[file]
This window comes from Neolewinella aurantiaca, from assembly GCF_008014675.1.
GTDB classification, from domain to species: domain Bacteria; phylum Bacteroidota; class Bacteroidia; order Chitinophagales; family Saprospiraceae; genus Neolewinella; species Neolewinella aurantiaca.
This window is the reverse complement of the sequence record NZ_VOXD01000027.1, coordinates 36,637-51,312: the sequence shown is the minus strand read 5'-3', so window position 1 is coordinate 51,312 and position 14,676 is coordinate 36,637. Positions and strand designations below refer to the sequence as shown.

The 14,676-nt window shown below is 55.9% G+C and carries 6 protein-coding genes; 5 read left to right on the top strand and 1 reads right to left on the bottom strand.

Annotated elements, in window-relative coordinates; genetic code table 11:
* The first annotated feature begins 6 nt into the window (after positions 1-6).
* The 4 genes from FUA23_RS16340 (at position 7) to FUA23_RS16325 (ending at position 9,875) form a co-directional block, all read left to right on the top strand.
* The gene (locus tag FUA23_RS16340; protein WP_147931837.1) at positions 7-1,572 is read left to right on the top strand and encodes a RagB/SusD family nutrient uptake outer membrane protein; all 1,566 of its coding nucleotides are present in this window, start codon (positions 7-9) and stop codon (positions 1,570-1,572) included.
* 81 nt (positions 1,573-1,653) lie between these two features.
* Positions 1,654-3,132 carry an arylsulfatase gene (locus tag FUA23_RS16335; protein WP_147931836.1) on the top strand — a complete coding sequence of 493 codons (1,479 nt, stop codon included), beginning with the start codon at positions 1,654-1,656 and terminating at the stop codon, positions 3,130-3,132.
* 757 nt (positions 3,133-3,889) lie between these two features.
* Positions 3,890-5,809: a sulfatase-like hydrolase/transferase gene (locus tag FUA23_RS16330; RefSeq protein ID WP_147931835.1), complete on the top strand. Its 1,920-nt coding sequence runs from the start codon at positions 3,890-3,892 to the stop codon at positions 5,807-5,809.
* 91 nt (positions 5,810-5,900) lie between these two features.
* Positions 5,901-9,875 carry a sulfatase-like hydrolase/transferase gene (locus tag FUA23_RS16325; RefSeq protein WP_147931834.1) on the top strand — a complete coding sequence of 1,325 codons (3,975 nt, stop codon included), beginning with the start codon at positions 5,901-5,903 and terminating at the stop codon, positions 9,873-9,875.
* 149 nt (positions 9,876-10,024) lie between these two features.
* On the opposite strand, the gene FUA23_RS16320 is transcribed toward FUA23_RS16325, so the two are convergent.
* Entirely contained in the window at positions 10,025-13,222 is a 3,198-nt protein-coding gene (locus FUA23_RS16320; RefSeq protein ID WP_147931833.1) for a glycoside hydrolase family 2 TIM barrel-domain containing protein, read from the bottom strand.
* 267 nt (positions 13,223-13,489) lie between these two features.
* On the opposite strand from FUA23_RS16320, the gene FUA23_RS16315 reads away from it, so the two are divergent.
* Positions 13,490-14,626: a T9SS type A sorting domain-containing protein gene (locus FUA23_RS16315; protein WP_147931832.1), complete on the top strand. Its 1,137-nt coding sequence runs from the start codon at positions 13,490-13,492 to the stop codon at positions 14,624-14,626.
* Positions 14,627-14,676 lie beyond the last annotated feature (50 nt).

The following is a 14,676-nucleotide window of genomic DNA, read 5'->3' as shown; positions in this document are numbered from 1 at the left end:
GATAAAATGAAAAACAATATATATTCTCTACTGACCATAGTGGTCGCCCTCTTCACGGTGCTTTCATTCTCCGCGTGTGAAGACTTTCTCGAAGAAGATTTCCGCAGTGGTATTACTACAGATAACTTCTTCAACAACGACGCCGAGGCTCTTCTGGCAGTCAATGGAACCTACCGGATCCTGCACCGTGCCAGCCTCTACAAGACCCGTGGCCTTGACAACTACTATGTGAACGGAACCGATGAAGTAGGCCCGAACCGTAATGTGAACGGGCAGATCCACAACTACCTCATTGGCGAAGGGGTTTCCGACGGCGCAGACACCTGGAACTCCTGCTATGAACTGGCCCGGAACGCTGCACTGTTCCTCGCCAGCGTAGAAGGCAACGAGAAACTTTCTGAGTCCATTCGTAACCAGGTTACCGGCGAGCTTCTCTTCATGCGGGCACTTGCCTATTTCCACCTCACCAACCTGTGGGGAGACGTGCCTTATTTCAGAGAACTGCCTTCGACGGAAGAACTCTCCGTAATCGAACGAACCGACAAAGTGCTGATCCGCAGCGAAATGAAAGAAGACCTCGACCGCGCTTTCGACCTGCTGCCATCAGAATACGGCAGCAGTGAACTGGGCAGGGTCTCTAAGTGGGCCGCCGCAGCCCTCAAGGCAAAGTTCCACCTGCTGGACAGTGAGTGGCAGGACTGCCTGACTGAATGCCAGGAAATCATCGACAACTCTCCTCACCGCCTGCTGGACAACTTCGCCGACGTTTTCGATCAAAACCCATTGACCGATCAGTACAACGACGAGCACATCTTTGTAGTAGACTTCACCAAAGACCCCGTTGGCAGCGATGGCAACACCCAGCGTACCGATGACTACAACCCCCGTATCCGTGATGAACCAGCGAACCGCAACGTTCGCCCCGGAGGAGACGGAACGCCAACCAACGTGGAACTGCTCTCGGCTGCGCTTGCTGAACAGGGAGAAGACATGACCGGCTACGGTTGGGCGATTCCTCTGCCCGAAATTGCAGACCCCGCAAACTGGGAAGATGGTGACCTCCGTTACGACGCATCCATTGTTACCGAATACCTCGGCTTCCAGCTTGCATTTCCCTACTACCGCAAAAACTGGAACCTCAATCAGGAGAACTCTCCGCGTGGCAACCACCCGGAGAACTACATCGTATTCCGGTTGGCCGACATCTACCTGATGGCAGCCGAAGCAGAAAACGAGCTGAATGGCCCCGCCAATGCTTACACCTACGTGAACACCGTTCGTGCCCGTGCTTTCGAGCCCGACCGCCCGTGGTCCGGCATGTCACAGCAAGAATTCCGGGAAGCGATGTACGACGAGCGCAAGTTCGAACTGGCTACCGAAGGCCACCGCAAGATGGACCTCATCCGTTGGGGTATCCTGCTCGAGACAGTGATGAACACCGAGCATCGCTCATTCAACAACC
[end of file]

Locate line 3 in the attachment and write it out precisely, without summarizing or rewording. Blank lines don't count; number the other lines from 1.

This window is the reverse complement of the sequence record NZ_VOXD01000027.1, coordinates 36,637-51,312: the sequence shown is the minus strand read 5'-3', so window position 1 is coordinate 51,312 and position 14,676 is coordinate 36,637. Positions and strand designations below refer to the sequence as shown.